One Size Does Not Fit All: Personalized Asthma Treatment for Children and Adults
Case study 1
Five-year old Nikhil (name changed) joined school last year. He suffers frequent attacks of severe wheezing. Since he was one year, he has suffered nose block every night after going to bed. A recent problem he has to contend with is sneezing each morning, soon after waking up.
The pediatrician has prescribed two inhaler medicines for him - one for immediate relief, and another as a 3-month course to prevent frequent attacks. His parents, however, are skeptical about the use of inhalers: they want convincing answers for the following simple questions:
1. What is the illness that Nikhil suffers from?
2. Can he get addicted to inhalers as a solution to his problems?
3. Isn't the use of inhalers abnormal for such a small child?
4. Will it affect his growth in any way?
5. If started, will its use be life-long, and will it lead to some other trouble?
6. Is this illness of Nikhil common for small kids of his age?
7. Is it completely curable?
Case study 2
Renu (name changed) is a 28-year old software professional, who works long hours for a multinational company. She has had mild colds, since her college days.
Of late, she has suffered more frequent colds accompanied by attacks of wheezing; she is unable to climb even a flight of stairs without breathing difficulty.
There is no family history of any allergic disease, nor her personal history of nasal complaints, and food/drug allergy.
Her mother and maternal aunts happen to be obese. She weighs 84 Kg herself, and maybe it is significant that her symptoms became worse, as she started to gain weight. Her parents are concerned about her marriage and future.
Nikhil and Renu, the two patients described above, have one thing in common: they are among the nearly 300 million Indians, who suffer from a lung disease called asthma. Before continuing with their stories, we need to be familiar with the basics of the illness that troubles them.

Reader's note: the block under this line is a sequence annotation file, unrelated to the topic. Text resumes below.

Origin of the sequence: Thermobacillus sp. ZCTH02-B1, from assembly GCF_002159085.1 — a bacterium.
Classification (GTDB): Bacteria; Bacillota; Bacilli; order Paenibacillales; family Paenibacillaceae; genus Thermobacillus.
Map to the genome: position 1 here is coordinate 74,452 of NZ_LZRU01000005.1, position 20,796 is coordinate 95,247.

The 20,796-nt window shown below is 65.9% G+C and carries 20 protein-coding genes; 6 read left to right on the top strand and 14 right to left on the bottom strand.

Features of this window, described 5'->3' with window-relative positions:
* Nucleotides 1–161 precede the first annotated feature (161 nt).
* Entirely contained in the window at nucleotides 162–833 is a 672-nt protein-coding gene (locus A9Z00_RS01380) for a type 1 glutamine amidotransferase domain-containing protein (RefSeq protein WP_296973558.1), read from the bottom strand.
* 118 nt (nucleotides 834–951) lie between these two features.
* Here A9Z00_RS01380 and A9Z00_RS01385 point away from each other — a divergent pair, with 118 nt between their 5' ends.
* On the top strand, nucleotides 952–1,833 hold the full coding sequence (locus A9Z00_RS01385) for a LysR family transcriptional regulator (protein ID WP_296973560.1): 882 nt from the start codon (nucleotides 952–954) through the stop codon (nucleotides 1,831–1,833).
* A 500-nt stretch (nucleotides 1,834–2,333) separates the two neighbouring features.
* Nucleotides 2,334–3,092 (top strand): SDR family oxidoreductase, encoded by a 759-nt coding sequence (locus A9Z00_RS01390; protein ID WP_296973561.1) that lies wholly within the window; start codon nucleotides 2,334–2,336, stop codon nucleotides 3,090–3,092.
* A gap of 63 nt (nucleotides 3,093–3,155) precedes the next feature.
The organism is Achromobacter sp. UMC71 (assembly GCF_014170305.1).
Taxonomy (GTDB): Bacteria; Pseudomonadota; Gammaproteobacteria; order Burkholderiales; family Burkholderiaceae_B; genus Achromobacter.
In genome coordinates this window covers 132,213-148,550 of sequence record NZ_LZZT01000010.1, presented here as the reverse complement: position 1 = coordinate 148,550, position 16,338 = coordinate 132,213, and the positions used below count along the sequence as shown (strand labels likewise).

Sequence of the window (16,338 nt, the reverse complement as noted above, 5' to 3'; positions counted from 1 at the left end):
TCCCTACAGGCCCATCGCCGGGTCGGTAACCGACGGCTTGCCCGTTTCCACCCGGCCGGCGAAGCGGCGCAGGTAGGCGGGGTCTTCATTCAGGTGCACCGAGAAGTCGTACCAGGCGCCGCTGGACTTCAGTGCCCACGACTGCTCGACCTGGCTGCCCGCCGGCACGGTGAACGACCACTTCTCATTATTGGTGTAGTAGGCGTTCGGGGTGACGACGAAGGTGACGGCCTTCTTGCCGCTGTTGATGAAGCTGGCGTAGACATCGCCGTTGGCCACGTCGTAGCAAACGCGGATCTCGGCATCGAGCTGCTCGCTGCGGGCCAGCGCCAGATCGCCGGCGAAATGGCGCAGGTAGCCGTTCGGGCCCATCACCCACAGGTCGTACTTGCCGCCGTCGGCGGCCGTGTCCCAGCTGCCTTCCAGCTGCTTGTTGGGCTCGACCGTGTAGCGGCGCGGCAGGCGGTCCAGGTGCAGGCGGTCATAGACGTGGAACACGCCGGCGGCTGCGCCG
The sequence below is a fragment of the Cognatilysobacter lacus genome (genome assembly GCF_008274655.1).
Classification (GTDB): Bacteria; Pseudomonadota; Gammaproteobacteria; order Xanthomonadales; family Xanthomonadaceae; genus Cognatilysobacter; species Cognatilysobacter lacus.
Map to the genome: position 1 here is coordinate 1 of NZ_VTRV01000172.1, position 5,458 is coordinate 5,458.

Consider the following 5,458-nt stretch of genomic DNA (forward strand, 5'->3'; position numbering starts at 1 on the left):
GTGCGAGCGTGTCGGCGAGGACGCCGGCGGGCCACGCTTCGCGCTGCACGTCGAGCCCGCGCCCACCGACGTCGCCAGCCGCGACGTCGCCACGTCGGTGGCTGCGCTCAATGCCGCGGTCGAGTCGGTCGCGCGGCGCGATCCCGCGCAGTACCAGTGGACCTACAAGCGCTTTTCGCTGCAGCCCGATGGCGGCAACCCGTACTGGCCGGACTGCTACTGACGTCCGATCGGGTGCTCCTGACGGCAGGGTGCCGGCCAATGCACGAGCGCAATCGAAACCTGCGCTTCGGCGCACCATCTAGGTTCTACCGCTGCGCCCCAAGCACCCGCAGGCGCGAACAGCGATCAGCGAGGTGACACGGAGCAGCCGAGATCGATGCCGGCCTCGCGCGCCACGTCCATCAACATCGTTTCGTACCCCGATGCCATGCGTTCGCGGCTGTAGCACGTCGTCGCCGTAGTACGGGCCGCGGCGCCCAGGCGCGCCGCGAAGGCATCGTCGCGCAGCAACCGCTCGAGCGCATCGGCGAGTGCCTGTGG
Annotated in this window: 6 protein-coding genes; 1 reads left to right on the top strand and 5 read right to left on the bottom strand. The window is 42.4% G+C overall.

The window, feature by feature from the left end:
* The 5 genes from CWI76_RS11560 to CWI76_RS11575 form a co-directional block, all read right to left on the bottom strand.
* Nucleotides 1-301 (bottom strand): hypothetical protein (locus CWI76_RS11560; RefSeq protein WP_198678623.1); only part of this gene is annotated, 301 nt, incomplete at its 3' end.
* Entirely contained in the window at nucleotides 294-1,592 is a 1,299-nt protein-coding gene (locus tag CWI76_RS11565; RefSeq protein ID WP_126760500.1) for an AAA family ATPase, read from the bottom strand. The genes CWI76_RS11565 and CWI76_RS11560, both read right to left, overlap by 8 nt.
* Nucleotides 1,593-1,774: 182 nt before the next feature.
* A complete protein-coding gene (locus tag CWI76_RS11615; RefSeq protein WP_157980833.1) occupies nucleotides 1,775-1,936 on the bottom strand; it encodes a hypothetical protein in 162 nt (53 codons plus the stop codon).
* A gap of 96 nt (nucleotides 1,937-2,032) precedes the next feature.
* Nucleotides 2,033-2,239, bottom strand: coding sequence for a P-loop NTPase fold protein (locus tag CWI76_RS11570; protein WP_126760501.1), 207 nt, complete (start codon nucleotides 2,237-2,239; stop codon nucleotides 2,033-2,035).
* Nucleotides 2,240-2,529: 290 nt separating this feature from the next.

Common triggers of asthma
The following are the commonly observed triggers of asthma:
• viral and other respiratory infections
• allergies caused by airborne substances such as pollen and spores, certain foods, and medicines
• chronic sinus infections
• obesity and wrong lifestyle
• acidity and gastroesophageal reflux
• hormonal imbalances
• strong smoke and odors including cigarette smoke
• rarely, vigorous exercise
Nowadays, treatment of asthma is quite focused to address the specific condition of a particular patient; the approach stems from the observation 'One Size Does Not Fit All'; hence the following classifications:
Asthma in young children
Asthmatic young children are of two broad groups: (i) those with allergy; (ii) those without allergy (who just wheeze when they get colds; usually, such children are free from asthma, as they grow older).
Asthma in older children and adults
Asthma in this age-group can be more complex, and is generally categorized on the basis of factors like the following:
• Age of onset of asthma
• Presence or absence of allergy
• Hormonal imbalance
• Sensitivity to mold (fungus)
• Allergic to Non-steroidal anti-inflammatory drugs (NSAIDs) (medications generally used for pain, inflammation, and fever)
Based on the individual profile, the degree of severity of asthma is assessed, and case-specific medication is prescribed. Also, treatment of asthma depends on allergy tests to identify associated trigger factors.
Sustained relief from asthma
The following are key factors that ensure sustained relief from asthma:
Regular follow up
Regular follow up includes making periodical visits to the doctor for review, taking prescribed medications as advised, meticulous avoidance of already identified allergens, monitoring symptoms carefully and reporting promptly to your physician unusual ones.